Review: Non-Stop

Directed by: Jaume Collet-Serra
Written by: John W. Richardson, Christopher Roach, Ryan Engle
Starring: Liam Neeson, Julianne Moore, Scoot McNairy, Lupita Nyong'o, Nate Parker, Michelle Dockery
Released: February 27, 2014
Grade: B

Non-Stop
Twenty years ago, Liam Neeson was nominated for an Academy Award for his portrayal of Oskar Schindler in Steven Spielberg’s masterpiece, Schindler’s List. He followed that with leading roles in films such as Nell, Rob Roy, Michael Collins and Les Misérables.

Few would have predicted his career path thereafter. The Liam Neeson that today’s audiences are familiar with is an action hero. After being “rediscovered” in 2008’s Taken, we’ve seen him in such films as Clash Of The Titans, The A-Team, Unknown, The Grey, Wrath Of The Titans and Battleship. It’s only a matter of time before someone pairs him up with Jason Statham for some super-dooper action thing.

In Non-Stop, Neeson plays Bill Marks – an alcoholic air marshal who has boarded what he believes will be routine flight from New York to London. That is until he gets a text message on his mobile phone. It’s from someone threatening to kill a passenger every 20 minutes unless $150 million is transferred into a nominated bank account. That’s a lot of money. I know I could live comfortably with 10% of that but hey, I’m not a crazy terrorist so who am I to second guess them.

Anyway, I like the set up. The entire film is set on the plane and it makes for a surprisingly suspenseful action thriller. It’s the pilot who says what we’re all thinking – “how do you kill someone on a crowded plane and get away with it?” It’s a good question and it’s one that will soon be answered. Several passengers end up dead and Bill can’t seem to put the pieces together. Things get even messier when the remaining passengers start airing their suspicions. They think it’s Bill who’s behind the murders…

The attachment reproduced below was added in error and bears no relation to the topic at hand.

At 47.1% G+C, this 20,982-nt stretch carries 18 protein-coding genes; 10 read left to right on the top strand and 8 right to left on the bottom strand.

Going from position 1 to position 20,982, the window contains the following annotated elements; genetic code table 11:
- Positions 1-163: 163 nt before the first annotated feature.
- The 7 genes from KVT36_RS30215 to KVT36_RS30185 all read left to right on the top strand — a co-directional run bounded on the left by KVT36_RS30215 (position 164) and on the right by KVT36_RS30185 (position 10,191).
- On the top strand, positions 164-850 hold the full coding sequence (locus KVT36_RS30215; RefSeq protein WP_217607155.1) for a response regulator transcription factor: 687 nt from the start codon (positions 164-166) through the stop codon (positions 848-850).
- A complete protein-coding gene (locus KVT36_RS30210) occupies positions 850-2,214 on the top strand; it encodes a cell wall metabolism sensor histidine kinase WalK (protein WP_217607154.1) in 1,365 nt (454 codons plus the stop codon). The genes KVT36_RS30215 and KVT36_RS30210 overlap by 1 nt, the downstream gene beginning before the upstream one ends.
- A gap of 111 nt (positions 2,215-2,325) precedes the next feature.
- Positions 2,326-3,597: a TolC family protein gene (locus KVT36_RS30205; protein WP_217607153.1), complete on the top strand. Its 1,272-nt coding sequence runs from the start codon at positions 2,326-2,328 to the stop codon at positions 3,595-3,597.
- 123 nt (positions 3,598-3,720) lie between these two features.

Non-Stop held my attention for longer than I expected. It’s trash… but it’s still intriguing. We’re introduced to a lot of characters inside the first half hour and you’ll be speculating as to who is the culprit and what is their motivation (my early guesses were way off the mark). While it’s now a trademark role for Liam Neeson, he again deserves praise for creating another compelling, likeable protagonist.

There are problems with the finale. As tends to be the case with films of this nature, everything falls conveniently into place for the villain... until the very end when it call comes unstuck because of something quite trivial. That’s certainly the case here. It’s the kind of movie where the more you think about it, the less sense it makes.

While I’ve always believed that the best action-thrillers are those based on a realistic scenario, Non-Stop provides just enough entertainment to sneak through with a passing grade.